Every time I set up for wildlife with a camera, there’s a sense of expectancy – it’s a blank page that has yet to be written and read. Sometimes it’s a boom, sometimes a bust. But almost always, especially when an area is scouted and filmed at the right time, reward is waiting. And tonight was no exception.
I sat on a remote prairie waterhole again, hoping for bucks that water there. They didn’t come, but a parade of other animals did. I’d no sooner gotten there when a raccoon came out early and took a long drink. Then, as you’d expect, the coon carefully hunted the entire pool edge, fishing around submerged grasses and roots for crawdads and big invertebrates. Green darner naiads are half the size of your little finger, and ferocious predators as they are for smaller aquatic insects and minnows, they’re just a tasty snack for a raccoon. And the deft paws of a coon easily pick them out of the underwater jungle that hides them.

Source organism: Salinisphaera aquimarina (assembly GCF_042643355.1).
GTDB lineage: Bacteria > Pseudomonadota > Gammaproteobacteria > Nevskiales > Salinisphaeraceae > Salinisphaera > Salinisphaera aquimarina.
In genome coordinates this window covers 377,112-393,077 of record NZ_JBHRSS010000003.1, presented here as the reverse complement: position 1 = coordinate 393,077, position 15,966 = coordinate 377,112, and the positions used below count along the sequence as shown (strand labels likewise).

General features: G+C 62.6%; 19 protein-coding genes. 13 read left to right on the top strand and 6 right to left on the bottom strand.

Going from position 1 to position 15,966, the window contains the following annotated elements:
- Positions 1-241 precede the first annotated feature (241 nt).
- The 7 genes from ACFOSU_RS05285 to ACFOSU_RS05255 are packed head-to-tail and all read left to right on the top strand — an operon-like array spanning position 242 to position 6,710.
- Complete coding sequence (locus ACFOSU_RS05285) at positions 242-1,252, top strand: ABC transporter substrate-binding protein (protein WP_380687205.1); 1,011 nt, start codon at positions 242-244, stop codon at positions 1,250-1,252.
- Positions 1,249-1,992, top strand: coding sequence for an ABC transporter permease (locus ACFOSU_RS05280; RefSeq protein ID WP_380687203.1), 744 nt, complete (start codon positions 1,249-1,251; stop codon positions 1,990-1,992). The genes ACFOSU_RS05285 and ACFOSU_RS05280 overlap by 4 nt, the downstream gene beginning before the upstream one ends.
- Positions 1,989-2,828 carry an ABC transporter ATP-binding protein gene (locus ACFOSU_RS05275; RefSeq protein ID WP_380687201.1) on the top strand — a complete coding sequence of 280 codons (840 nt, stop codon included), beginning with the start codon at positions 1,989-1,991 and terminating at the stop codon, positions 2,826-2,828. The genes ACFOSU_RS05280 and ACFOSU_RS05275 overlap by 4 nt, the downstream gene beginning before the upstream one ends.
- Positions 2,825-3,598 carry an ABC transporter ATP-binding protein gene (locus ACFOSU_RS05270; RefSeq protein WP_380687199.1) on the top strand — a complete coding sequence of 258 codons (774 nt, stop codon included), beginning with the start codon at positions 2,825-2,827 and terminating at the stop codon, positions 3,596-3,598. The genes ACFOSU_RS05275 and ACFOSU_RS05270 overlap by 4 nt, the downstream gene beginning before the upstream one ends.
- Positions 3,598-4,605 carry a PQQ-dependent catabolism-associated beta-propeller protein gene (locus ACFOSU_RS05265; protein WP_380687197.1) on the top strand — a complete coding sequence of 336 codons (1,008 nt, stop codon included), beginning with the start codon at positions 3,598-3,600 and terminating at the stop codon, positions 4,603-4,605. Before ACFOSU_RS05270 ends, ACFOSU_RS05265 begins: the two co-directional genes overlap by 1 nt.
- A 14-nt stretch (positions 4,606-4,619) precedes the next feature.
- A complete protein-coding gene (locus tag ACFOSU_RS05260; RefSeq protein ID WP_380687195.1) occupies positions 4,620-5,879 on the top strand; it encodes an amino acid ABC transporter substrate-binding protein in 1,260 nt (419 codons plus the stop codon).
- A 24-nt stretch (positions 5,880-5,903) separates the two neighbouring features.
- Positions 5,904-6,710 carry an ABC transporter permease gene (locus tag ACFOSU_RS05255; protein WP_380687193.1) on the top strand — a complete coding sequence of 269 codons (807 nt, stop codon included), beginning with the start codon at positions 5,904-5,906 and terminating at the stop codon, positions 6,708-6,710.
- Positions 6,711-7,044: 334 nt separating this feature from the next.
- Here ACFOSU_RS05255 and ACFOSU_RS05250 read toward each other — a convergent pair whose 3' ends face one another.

The coon leisurely worked around the pool, and then made its way to the windmill tanks that fed the overflow pond. Climbing onto the tank rims, the animal looked over the clean water and decided the pool was better. So it waded back in for a second go, and finally disappeared in the grass.
Hot or not, it’s always worth watching a natural community at work. A camera is icing on the cake, so that what is seen can be shared with others.